Passionate desires and a picture of your life as you want it to be really help and make the practice of mindfulness fun.

I am choosing as my mantra for 2015 this quote:  I am no longer accepting the things I cannot change.  I am changing the things I cannot accept.

Divorce is the wake-up call to give each of us valuable clues about what we've been missing in the past, and how we'd like to change it.  And, this is just the time of year to consider how to make this happen, using fun and self-nourishing ideas to give birth to your life as you want it to be.

And, this is the time of year when I offer a holiday gift to everyone, my 40-page ebook, 5 Surprising Cures for the Holiday Blues.  Get hold of it here, and start trying some of the secrets inside:

 

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There's still time to make big shifts in 2014. Here's how:

It's September, a time when many people give up on getting accomplished those life changes we hoped to set in motion at the beginning of the year. 

Pretty soon, it's the big wind-down (or mad dash, depending on how you see it) through the holiday season, and then the let-down of another year behind us. 

And, hmmm, are you stuck in the same place you were last year?  Or -- gasp -- has it gotten even worse?

Get some key life goals off your to-do list before harvest season! 
It's much much easier than you may think.  Baby steps.  Here's my suggestion for accomplishing something personally meaningful with what's left of the year:  Just focus on setting your infrastructure in place for 2015.

Let me give you a quick idea of how I did this (and am still putting on the final touches) in 2014.

It all started with a new virtual learning program that I rolled out at the end of 2013.  I'll be offering it again, soon, but here's the incredible offer that I made for the program last year in the last two days before Christmas.

The program is called 5 Surprising Cures for the Holiday Blues, and one of the cures involves using the holiday season to create a blueprint for your new life as you want to live it in the new year.

I had developed my program based on my own experiences in recovering from a terrible betrayal and healing from the total destruction of my life as I had known it.  Although my life was back on track, and I was happy again, I ended up loving my new blues-busting program so much that, just for fun, I decided to work my own program, step by step, during the holiday season.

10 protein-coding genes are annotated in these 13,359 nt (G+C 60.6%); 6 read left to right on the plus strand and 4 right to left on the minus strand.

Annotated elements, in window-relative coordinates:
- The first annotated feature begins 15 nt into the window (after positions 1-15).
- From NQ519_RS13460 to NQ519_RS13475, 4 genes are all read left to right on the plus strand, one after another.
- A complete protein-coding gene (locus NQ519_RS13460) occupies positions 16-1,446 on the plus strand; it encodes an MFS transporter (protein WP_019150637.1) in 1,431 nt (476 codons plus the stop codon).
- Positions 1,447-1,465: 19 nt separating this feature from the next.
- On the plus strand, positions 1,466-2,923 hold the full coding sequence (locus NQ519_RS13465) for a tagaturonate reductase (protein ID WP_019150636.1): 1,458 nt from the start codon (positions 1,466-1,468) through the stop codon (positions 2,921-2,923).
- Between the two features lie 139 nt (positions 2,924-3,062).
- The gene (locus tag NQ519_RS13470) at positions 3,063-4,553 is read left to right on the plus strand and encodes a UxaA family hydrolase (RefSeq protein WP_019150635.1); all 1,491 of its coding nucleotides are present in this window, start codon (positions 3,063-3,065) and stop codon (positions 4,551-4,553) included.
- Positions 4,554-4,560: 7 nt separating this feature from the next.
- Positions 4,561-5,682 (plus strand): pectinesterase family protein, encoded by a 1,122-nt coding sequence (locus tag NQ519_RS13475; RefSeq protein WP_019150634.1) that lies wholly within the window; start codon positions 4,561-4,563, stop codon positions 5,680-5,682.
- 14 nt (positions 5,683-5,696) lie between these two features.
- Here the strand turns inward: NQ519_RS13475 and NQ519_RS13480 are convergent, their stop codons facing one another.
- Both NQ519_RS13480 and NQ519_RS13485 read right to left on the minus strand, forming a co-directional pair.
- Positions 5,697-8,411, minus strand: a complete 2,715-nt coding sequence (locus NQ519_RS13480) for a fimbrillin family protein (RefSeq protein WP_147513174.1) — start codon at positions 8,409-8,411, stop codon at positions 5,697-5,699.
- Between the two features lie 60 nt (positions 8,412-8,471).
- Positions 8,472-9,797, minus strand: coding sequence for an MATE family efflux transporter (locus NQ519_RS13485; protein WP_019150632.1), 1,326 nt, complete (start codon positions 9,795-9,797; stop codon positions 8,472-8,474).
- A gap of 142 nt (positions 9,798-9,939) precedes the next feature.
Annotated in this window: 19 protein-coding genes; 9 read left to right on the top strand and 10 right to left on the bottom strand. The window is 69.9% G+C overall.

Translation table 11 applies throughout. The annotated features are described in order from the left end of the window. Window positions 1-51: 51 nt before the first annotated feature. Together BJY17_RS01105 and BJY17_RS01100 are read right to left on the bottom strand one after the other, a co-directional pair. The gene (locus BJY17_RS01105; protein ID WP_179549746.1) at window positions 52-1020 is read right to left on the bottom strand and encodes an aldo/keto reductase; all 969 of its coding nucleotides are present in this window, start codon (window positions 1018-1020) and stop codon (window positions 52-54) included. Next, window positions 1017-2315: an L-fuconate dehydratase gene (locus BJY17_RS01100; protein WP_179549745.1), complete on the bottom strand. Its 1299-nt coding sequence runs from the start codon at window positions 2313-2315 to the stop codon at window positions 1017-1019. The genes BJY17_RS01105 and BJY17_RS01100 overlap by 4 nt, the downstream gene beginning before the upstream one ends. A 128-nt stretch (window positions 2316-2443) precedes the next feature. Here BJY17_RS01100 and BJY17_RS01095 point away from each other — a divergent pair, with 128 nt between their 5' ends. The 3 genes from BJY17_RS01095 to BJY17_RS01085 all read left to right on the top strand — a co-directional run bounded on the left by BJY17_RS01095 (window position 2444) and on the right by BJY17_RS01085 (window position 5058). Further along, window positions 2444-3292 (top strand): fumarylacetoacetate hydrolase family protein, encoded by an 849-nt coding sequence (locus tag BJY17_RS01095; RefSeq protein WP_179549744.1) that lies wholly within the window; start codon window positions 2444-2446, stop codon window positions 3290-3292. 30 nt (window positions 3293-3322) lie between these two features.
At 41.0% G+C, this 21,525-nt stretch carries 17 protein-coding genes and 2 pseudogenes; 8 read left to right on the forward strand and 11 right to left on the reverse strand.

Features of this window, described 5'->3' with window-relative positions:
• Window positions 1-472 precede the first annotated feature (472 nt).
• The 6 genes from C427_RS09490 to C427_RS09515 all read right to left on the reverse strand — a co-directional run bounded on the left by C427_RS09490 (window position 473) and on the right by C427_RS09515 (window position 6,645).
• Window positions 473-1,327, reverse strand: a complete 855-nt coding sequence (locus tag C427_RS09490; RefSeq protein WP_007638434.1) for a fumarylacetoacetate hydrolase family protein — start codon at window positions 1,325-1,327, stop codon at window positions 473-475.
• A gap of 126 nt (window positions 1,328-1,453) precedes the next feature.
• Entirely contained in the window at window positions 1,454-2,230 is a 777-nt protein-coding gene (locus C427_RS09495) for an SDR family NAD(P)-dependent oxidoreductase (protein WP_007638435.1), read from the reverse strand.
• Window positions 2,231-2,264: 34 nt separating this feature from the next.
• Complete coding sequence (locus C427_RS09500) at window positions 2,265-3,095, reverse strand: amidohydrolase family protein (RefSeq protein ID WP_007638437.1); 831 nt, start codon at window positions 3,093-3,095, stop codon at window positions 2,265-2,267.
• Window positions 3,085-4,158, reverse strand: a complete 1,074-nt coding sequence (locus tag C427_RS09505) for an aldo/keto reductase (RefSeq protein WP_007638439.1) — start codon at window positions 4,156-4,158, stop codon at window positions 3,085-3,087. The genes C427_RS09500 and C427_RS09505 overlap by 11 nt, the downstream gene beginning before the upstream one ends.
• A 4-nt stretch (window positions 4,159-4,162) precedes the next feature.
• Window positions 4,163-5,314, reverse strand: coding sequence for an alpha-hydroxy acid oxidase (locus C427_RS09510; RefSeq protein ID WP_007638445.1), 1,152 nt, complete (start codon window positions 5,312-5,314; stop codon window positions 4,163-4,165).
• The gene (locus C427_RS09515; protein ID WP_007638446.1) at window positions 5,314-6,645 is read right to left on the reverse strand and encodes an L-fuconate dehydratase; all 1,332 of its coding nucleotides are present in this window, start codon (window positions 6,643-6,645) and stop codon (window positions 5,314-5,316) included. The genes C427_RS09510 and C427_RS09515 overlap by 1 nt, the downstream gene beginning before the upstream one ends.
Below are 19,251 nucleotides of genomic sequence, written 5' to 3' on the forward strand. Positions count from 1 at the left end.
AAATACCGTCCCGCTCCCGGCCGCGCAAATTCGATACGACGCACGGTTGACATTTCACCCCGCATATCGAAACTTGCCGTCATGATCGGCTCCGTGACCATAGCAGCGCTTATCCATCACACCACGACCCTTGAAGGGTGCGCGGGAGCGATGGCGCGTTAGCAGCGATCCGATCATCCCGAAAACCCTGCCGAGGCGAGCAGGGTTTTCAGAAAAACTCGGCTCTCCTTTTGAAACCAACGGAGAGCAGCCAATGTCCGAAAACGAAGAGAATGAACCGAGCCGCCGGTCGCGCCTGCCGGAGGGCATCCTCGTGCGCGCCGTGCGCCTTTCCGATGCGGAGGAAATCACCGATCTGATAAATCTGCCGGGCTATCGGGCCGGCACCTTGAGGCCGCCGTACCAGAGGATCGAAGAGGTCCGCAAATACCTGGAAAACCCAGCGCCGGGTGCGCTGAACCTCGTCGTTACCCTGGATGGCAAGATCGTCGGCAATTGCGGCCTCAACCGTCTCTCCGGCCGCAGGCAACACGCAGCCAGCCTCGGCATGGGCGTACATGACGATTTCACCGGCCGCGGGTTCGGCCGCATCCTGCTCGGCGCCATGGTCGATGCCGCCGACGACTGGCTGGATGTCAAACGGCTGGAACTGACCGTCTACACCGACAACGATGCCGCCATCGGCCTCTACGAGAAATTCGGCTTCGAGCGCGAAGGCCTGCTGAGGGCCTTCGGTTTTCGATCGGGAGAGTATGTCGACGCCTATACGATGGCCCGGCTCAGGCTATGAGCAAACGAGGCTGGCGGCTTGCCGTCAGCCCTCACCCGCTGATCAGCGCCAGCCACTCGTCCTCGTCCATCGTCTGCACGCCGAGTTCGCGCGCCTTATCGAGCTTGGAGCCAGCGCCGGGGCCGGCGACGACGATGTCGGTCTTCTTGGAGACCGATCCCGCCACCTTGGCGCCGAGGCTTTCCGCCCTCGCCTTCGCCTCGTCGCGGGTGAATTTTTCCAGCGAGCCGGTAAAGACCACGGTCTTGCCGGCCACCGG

The results have been amazing.
I created a theme for my year:  Most gain for least pain.  With that theme in mind, I kept testing ways to improve my life in five key areas important to me:  money, diet, exercise, leisure, and love.  Various practices and techniques received test periods of at least 28 days, and I assessed the results after each experiment.

The assessment for every practice or technique I tried?  Simple:
1.  How much work did it take?
2.  What results did I get?

So far:  Best year ever.  Here are a few of the things I'll have to look back on with pride from 2014:
  • Not only did I lose 15 pounds, but I documented exactly what worked for me best.  And the modified form of this diet -- my maintenance diet -- is completely livable and enjoyable for the long term.
  • My "new normal" diet feels great and I have lots of energy.
  • I've come up with the bedtime and sleep schedule that's the best compromise between my natural night-owl proclivities and my optimum productivity.
  • I've tested numerous techniques to look and feel ten years younger -- and, once again, I've documented what works.  I look terrific, which helps me feel incredible, too.
  • I'm holding myself accountable for getting at least two hours of leisure per day (that means leisure that is restorative and fun for me, not just watching what someone else wants to watch on tv).
  • I'm keeping my work week pretty close to 40 hours (rather than 60-80 hours per week) for the first time in years.
  • In the friendship and love arena, I feel more supported than ever, and although I'm still holding out for someone really special (settling just isn't fun), I have no lack of men in my life.
  • And the year's not over yet!
Spend the rest of 2014 finding out what works for you.
The key to all of this is that my life hacks are unique to me.  It's all about setting up an experiment in any given area of your life, trying a new technique, and assessing how it worked (or didn't).  I've been inspired by diets, exercise programs, and a host of techniques that others have developed, but the personal tweaking is the big secret.

You still have four months left in 2014!  Start experimenting so you'll have a great plan for how to achieve the goals most dear to you in 2015.
  1. Define four or five broad areas in which you'd like to see improvement or change  (eliciting help from your kids around the house, strengthening key friendships, improving the quality of your leisure time, finding ways to indulge yourself and feel more beautiful) -- just the process of coming up with your list can be very revealing.
  2. Look at each area, and see if you can spend 10 minutes a day exploring a way to improve that part of your life.  Start with one area and one experiment.  What can you do that will be easy, but has the potential to give you the biggest reward.
  3. Conduct your experiment for 7 days, 2 weeks, 28 days . . . and reassess.
  4. Write down your findings.  This is super-important.  You want to be able to remember, in January, what worked, and what didn't, as you put together your game plan for 2015.

And, if you'd like a little help, I'm always here.